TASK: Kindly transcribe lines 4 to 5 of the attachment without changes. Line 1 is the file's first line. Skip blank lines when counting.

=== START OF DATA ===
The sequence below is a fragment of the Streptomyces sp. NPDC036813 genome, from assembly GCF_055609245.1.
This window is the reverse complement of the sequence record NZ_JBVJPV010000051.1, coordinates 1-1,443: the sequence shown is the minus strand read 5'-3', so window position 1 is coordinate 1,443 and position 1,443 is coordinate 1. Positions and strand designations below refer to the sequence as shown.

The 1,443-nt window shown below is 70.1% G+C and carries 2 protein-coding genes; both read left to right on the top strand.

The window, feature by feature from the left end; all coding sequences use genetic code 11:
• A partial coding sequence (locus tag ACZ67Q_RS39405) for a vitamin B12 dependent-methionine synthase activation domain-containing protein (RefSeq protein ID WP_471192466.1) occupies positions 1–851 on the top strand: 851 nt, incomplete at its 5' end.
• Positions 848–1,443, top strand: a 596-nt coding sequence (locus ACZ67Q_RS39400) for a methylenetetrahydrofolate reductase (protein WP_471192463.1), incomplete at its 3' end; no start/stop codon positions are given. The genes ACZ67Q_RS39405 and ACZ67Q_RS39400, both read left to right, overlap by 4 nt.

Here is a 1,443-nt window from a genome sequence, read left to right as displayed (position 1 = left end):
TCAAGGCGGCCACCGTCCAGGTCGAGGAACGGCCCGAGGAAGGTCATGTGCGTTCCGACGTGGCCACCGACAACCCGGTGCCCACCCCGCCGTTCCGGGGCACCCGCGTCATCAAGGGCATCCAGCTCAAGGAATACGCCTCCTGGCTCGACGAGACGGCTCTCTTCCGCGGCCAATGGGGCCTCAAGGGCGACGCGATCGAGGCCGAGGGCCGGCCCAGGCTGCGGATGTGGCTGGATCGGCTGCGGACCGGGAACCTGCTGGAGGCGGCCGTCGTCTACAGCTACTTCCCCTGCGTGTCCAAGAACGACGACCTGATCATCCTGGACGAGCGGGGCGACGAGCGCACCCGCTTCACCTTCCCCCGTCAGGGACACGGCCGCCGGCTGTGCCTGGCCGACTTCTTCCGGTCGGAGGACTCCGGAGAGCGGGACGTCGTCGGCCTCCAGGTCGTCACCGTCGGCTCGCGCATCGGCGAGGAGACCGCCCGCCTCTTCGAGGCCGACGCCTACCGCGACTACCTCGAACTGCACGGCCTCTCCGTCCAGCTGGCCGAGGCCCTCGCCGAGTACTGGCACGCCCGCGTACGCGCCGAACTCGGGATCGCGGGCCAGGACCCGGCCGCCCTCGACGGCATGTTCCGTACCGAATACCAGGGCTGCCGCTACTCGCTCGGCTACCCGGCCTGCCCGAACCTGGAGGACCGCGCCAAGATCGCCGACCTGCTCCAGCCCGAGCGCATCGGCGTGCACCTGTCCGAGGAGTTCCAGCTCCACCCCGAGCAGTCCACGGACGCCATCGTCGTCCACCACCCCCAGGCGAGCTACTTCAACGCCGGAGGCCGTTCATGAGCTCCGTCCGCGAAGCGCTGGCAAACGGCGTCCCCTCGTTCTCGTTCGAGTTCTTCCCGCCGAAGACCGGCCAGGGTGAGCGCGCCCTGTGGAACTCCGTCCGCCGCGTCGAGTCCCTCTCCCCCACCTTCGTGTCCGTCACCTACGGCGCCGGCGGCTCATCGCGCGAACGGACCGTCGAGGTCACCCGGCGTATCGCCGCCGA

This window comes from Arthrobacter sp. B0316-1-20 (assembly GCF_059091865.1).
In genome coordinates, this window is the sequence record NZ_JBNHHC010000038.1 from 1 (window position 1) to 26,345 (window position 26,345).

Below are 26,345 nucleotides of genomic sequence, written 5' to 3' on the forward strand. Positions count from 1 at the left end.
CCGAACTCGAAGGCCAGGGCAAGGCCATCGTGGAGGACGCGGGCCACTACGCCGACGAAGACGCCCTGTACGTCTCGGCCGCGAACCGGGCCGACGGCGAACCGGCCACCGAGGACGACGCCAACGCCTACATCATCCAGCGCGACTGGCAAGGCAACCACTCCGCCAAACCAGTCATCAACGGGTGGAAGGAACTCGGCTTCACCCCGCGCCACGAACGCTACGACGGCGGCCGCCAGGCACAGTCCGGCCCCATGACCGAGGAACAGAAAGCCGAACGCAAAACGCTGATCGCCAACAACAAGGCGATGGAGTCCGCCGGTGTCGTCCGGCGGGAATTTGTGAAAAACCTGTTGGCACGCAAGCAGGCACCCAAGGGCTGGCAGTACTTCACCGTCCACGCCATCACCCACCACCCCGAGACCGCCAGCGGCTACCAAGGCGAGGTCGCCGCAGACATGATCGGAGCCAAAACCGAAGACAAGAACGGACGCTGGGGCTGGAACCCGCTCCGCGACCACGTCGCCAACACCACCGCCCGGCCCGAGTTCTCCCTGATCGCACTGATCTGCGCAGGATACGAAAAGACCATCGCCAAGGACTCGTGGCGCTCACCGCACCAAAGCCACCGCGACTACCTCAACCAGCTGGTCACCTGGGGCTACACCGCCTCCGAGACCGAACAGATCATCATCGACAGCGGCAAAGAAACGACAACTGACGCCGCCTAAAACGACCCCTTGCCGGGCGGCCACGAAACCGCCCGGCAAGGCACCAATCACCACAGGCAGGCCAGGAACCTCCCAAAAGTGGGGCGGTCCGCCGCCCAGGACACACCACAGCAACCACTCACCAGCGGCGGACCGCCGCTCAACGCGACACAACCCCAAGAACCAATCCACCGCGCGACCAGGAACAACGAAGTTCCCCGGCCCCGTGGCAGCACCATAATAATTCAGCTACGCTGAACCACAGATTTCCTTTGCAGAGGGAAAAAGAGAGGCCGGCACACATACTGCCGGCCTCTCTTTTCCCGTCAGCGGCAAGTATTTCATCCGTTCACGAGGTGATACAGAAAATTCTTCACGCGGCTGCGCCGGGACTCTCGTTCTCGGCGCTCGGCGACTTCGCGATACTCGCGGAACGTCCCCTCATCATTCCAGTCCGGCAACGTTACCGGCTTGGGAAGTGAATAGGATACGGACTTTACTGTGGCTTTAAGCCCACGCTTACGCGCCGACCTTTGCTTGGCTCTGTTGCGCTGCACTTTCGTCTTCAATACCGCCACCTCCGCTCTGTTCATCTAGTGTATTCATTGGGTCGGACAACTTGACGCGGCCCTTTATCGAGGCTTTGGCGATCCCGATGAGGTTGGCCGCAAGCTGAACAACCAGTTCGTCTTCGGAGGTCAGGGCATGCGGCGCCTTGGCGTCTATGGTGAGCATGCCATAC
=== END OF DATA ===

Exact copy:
The window, feature by feature from the left end; all coding sequences use genetic code 11:
• A partial coding sequence (locus tag ACZ67Q_RS39405) for a vitamin B12 dependent-methionine synthase activation domain-containing protein (RefSeq protein ID WP_471192466.1) occupies positions 1–851 on the top strand: 851 nt, incomplete at its 5' end.